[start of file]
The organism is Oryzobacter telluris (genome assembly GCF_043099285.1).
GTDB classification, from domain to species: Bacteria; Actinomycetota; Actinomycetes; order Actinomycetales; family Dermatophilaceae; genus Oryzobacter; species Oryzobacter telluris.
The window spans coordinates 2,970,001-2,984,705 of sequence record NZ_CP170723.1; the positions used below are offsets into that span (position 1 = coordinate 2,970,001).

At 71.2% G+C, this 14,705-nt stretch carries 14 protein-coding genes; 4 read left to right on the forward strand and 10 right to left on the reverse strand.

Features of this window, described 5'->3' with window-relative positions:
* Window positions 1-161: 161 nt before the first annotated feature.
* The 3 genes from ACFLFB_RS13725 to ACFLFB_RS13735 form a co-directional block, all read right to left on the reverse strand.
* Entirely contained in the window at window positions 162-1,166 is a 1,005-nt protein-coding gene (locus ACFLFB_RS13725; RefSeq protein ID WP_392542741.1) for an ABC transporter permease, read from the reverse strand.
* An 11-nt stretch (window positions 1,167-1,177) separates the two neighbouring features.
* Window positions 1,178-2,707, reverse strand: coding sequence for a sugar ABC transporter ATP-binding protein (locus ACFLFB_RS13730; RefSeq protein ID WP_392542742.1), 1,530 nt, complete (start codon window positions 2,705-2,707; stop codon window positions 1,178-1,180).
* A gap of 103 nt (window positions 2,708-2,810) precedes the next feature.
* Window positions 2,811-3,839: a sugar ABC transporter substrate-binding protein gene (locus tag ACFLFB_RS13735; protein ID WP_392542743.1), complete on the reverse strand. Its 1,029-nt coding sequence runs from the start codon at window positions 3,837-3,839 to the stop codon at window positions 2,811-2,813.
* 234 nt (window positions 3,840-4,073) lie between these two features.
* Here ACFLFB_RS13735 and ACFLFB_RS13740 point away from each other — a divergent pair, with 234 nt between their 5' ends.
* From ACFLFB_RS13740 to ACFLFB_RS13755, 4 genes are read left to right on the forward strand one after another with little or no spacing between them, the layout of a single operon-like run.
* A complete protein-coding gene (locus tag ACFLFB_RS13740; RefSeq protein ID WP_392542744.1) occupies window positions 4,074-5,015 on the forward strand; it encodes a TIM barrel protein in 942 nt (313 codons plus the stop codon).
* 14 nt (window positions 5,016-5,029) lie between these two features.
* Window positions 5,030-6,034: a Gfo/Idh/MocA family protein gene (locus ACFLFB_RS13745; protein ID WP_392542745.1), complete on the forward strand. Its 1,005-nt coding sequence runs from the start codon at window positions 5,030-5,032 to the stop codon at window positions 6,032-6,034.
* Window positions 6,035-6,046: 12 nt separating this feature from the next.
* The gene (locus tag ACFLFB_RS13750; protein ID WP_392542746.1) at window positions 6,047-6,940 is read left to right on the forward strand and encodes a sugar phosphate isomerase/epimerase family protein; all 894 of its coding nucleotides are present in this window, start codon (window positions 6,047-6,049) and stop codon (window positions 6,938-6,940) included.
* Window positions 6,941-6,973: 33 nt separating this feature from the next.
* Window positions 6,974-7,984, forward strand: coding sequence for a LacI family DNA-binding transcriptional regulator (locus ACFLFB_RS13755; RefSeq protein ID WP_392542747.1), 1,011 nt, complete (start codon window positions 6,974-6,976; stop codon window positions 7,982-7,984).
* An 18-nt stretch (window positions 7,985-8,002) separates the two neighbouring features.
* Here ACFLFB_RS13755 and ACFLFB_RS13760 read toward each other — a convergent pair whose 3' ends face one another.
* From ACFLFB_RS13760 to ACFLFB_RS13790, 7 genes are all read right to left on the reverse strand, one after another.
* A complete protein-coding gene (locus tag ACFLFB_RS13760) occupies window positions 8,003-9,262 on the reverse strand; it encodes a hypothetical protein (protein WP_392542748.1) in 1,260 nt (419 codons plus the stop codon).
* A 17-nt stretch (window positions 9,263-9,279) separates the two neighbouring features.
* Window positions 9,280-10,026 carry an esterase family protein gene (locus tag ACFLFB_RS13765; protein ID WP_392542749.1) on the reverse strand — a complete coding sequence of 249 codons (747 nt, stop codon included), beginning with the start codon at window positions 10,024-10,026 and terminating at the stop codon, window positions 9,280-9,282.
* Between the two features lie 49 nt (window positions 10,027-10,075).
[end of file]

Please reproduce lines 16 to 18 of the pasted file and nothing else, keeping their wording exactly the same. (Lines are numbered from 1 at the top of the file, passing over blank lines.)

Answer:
* A complete protein-coding gene (locus tag ACFLFB_RS13740; RefSeq protein ID WP_392542744.1) occupies window positions 4,074-5,015 on the forward strand; it encodes a TIM barrel protein in 942 nt (313 codons plus the stop codon).
* 14 nt (window positions 5,016-5,029) lie between these two features.
* Window positions 5,030-6,034: a Gfo/Idh/MocA family protein gene (locus ACFLFB_RS13745; protein ID WP_392542745.1), complete on the forward strand. Its 1,005-nt coding sequence runs from the start codon at window positions 5,030-5,032 to the stop codon at window positions 6,032-6,034.